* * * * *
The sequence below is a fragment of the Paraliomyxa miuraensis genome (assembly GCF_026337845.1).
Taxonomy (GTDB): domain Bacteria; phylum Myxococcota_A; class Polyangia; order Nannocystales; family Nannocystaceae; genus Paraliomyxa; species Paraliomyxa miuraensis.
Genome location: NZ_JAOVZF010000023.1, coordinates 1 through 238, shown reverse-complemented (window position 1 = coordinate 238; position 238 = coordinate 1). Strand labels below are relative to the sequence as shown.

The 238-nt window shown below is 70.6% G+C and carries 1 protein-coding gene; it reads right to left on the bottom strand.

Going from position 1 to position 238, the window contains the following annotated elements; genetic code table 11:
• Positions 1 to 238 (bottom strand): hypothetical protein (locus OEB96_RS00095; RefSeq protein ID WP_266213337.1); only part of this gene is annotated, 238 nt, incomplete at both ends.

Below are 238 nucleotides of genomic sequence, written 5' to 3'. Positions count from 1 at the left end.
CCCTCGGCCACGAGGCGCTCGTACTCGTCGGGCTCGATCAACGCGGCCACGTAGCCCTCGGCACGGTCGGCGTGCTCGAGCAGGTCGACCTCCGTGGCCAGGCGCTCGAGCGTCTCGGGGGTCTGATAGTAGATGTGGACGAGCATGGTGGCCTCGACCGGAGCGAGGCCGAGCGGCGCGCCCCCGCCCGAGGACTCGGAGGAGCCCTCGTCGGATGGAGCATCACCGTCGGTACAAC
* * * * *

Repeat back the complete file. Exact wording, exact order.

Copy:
The sequence below is a fragment of the Paraliomyxa miuraensis genome (assembly GCF_026337845.1).
Taxonomy (GTDB): domain Bacteria; phylum Myxococcota_A; class Polyangia; order Nannocystales; family Nannocystaceae; genus Paraliomyxa; species Paraliomyxa miuraensis.
Genome location: NZ_JAOVZF010000023.1, coordinates 1 through 238, shown reverse-complemented (window position 1 = coordinate 238; position 238 = coordinate 1). Strand labels below are relative to the sequence as shown.

The 238-nt window shown below is 70.6% G+C and carries 1 protein-coding gene; it reads right to left on the bottom strand.

Going from position 1 to position 238, the window contains the following annotated elements; genetic code table 11:
• Positions 1 to 238 (bottom strand): hypothetical protein (locus OEB96_RS00095; RefSeq protein ID WP_266213337.1); only part of this gene is annotated, 238 nt, incomplete at both ends.

Below are 238 nucleotides of genomic sequence, written 5' to 3'. Positions count from 1 at the left end.
CCCTCGGCCACGAGGCGCTCGTACTCGTCGGGCTCGATCAACGCGGCCACGTAGCCCTCGGCACGGTCGGCGTGCTCGAGCAGGTCGACCTCCGTGGCCAGGCGCTCGAGCGTCTCGGGGGTCTGATAGTAGATGTGGACGAGCATGGTGGCCTCGACCGGAGCGAGGCCGAGCGGCGCGCCCCCGCCCGAGGACTCGGAGGAGCCCTCGTCGGATGGAGCATCACCGTCGGTACAAC